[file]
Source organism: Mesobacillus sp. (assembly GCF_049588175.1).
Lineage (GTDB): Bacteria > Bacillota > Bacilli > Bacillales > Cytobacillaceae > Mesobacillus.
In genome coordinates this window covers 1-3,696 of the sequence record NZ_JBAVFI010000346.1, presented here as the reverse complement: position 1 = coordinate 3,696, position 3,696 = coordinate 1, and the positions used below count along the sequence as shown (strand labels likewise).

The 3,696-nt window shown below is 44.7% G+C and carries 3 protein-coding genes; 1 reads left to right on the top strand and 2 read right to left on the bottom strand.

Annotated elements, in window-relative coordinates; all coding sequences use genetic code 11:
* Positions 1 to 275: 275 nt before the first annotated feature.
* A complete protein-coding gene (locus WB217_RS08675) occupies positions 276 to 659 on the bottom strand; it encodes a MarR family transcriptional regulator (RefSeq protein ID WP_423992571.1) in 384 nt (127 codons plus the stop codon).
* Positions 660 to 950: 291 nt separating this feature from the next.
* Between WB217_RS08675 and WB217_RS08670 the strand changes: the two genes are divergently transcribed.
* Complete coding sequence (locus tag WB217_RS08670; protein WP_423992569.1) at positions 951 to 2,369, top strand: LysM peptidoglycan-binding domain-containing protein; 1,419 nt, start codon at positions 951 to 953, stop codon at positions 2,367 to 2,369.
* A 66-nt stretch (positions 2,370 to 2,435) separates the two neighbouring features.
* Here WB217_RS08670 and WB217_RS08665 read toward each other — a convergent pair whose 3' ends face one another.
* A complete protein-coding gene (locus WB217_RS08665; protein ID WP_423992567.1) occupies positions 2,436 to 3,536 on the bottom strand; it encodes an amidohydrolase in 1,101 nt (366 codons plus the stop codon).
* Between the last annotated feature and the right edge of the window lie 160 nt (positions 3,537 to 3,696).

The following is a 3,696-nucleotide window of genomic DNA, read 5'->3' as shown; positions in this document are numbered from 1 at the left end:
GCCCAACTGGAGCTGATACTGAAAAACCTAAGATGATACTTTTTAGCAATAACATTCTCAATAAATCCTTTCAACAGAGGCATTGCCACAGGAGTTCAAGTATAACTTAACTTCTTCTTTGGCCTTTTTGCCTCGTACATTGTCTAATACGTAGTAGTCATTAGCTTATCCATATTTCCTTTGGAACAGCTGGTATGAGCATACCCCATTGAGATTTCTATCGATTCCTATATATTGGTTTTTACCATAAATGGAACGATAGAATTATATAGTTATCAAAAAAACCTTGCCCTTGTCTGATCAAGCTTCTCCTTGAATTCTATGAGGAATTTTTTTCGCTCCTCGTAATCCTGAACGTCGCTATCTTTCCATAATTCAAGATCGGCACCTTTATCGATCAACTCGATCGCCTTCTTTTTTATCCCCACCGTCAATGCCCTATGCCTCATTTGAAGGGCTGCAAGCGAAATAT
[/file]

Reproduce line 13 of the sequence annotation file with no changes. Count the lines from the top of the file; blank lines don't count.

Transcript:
* A complete protein-coding gene (locus WB217_RS08665; protein ID WP_423992567.1) occupies positions 2,436 to 3,536 on the bottom strand; it encodes an amidohydrolase in 1,101 nt (366 codons plus the stop codon).